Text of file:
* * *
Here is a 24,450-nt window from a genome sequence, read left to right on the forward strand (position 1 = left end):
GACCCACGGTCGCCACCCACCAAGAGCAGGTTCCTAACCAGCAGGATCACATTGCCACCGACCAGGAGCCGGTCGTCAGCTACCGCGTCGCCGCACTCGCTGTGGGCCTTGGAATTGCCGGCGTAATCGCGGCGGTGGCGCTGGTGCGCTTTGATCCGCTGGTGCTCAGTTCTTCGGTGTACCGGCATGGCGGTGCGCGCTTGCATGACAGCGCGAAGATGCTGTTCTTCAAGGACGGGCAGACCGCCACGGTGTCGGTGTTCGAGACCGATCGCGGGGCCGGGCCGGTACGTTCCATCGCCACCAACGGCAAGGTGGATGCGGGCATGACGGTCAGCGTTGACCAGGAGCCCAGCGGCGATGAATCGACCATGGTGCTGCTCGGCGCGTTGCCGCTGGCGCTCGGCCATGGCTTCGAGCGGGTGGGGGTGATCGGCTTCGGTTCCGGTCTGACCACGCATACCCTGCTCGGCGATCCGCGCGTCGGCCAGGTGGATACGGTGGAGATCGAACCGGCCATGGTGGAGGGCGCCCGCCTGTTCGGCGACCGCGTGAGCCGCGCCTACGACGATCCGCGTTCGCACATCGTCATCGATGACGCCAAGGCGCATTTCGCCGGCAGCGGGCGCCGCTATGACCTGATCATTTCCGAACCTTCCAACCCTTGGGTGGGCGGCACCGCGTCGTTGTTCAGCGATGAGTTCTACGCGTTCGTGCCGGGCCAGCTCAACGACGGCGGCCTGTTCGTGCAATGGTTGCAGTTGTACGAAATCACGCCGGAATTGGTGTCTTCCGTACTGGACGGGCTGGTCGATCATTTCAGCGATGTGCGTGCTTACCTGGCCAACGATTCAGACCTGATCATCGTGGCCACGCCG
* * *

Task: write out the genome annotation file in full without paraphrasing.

Here is a 24,450-nt window from a genome sequence, read left to right on the forward strand (position 1 = left end):
GACCCACGGTCGCCACCCACCAAGAGCAGGTTCCTAACCAGCAGGATCACATTGCCACCGACCAGGAGCCGGTCGTCAGCTACCGCGTCGCCGCACTCGCTGTGGGCCTTGGAATTGCCGGCGTAATCGCGGCGGTGGCGCTGGTGCGCTTTGATCCGCTGGTGCTCAGTTCTTCGGTGTACCGGCATGGCGGTGCGCGCTTGCATGACAGCGCGAAGATGCTGTTCTTCAAGGACGGGCAGACCGCCACGGTGTCGGTGTTCGAGACCGATCGCGGGGCCGGGCCGGTACGTTCCATCGCCACCAACGGCAAGGTGGATGCGGGCATGACGGTCAGCGTTGACCAGGAGCCCAGCGGCGATGAATCGACCATGGTGCTGCTCGGCGCGTTGCCGCTGGCGCTCGGCCATGGCTTCGAGCGGGTGGGGGTGATCGGCTTCGGTTCCGGTCTGACCACGCATACCCTGCTCGGCGATCCGCGCGTCGGCCAGGTGGATACGGTGGAGATCGAACCGGCCATGGTGGAGGGCGCCCGCCTGTTCGGCGACCGCGTGAGCCGCGCCTACGACGATCCGCGTTCGCACATCGTCATCGATGACGCCAAGGCGCATTTCGCCGGCAGCGGGCGCCGCTATGACCTGATCATTTCCGAACCTTCCAACCCTTGGGTGGGCGGCACCGCGTCGTTGTTCAGCGATGAGTTCTACGCGTTCGTGCCGGGCCAGCTCAACGACGGCGGCCTGTTCGTGCAATGGTTGCAGTTGTACGAAATCACGCCGGAATTGGTGTCTTCCGTACTGGACGGGCTGGTCGATCATTTCAGCGATGTGCGTGCTTACCTGGCCAACGATTCAGACCTGATCATCGTGGCCACGCCG